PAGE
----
The two key elements for all my novels are setting and characters, and they drive the story. I would never write about a place that I haven’t been to. When I run writers workshops I say I don’t write about a place you haven’t been to. If you can’t describe the smells and the sound and the people. People will know if you’re not being authentic in the story.
As somebody who is really passionate about using your platform and your talents to be of use to others, I find it incredibly inspiring to see how you’re doing that through your writing, but also through your speaking as well. I think it helps open up our minds to the different ways that we can take some personal leadership or do something outside of what we’ve been taught which is sometimes giving money and protests and things that are important, but there are other ways too and you’re showing that.
Thank you and you’re right, there are lots of ways. We all in our own way have a capacity to make change, as you say whether it’s the power of protest and there is power in being in a unified space and a unified voice taking to the streets. I think that does a lot for us to feel as individuals that we are not alone in a particular cause, whatever that cause is. If we have the capacity to give the cost of a cup of coffee, or more, to a particular cause then we can do that.
If it’s using your platform as a writer or so forth, it’s that as well. Most recently I was fortunate to speak at the Business Chicks International Women’s Day event in Melbourne alongside the amazing Gillian Triggs and Jules Allen. So I used that platform to talk about the women in history who have been role models for me and who I am trying to model myself on, in terms of pressing the progress which was the theme for National Women’s Day this year.
I chose to talk about women in history who have passed – women like Oodgeroo Noonuccal who wrote the Charter for Aboriginal Rights back in 1972. I talked about her and her role as an activist and author and illustrator who, over the course of her life, penned 400 pieces of writing as a role model to me – as a writer, but also an activist – and that charter is as relevant today as it was back then
I also talked about Barangaroo. Interestingly I asked the woman to do a show of hands on who had heard of Barangaroo and maybe 50 hands went up. I asked the same women how many of them knew that Barangaroo was actually a woman. They all know about the funky new precinct with eateries and bars and nice place to live down on the Harbour in Sydney called Barangaroo, but very few people understand that precinct is named after a matriarch who demonstrated a sense of humanity at a time when Aboriginal people were treated with anything but humanity and actually women were treated in very barbaric ways. So I used that platform to raise awareness about this woman who that precinct is named to after.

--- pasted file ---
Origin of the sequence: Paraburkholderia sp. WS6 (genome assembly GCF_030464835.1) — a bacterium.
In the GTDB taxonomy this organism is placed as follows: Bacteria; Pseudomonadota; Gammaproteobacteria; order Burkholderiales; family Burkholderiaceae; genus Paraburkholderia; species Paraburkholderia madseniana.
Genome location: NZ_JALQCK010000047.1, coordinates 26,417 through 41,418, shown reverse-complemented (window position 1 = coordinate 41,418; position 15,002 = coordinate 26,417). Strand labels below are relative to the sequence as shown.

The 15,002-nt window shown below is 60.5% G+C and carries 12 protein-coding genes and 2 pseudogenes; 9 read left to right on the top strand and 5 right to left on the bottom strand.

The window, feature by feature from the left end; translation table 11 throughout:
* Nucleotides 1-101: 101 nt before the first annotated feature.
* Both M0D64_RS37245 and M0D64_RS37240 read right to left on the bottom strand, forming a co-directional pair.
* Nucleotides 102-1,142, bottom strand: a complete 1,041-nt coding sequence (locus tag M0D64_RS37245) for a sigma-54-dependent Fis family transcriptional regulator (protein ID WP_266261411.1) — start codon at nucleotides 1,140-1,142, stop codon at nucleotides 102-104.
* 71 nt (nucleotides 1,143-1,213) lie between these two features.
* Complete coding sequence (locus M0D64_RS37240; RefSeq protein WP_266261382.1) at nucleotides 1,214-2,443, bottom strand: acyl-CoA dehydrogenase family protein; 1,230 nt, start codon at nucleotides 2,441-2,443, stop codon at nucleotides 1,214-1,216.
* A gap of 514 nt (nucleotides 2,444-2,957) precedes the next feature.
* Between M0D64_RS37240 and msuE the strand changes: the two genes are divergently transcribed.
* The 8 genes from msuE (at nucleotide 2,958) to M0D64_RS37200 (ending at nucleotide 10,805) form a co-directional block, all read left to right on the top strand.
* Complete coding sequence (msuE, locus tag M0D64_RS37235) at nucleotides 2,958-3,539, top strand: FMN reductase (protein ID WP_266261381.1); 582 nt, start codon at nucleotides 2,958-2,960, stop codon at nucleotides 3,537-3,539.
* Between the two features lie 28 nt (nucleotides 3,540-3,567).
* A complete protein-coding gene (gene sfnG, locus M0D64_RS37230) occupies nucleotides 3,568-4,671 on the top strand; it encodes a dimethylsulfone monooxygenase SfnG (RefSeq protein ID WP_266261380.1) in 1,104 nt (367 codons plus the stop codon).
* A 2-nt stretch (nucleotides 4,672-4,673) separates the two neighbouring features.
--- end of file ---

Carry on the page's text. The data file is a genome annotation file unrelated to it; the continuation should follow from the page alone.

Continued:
I also talked about Ruby Langford Ginibi who is back in the day taught me about being your authentic self. Now you exist in a space, as I do, where women in recent years have talked about being their authentic self and so forth; these aren’t new concepts. These women like Oodgeroo, Barangaroo and Ruby Langford Ginibi they were pressing for progress, they were making change, that were being to their authentic selves before they were hashtags and campaigns and so forth. So I hope just for my 25 minutes on that platform that some women walked out of that room thinking I need to learn more about these women, or they saw ways in which they could model themselves or some elements of their lives on pressing for progress as well.
Absolutely. You’ve already inspired me to go and learn more about them.
My work here is done.
I’m sure you had power on the masses too and I noticed in your TED talk as well you did an amazing job sharing some of these stories in terms of relating back to your books and you used a lot of humour as well, which it seemed the audience were loving.
The TED talk was possibly the most difficult public performance I’ve had to do because I had to do it all without notes. It was one way for me to say we are the same as human beings and the more that we focus on what connects us as human beings, what makes us the same, particularly as women and our desire to have companionship and friendship groups – the relationships we have with women. That’s what makes us the same as women. We all have periods, we have everyday experiences that does not alter regardless of geography or socioeconomics and so forth, but remains the same because we share a gender. The more that we focus on what connects us and makes us the same, then it becomes easier to talk about the things that are different and it becomes easier to celebrate difference and that was what that Ted talk was really about – sameness. For me, I think that when we have a personal sense of peace in that space then it leads to a greater sense of communal peace.
I personally think as well that you really showed that in just the way that you showed up and presented that Ted talk and what you shared, but also the little bits that you were adding with humour and there appeared to be a real connection with the audience. And then you’re also writing memoirs as well, just about every genre you can think of you. You’ve been involved in some kids books as well. I just finished reading Am I Black Enough For You, in which you break down some of the stereotypes and what is associated with what it means to be Aboriginal so anyone listening please read that.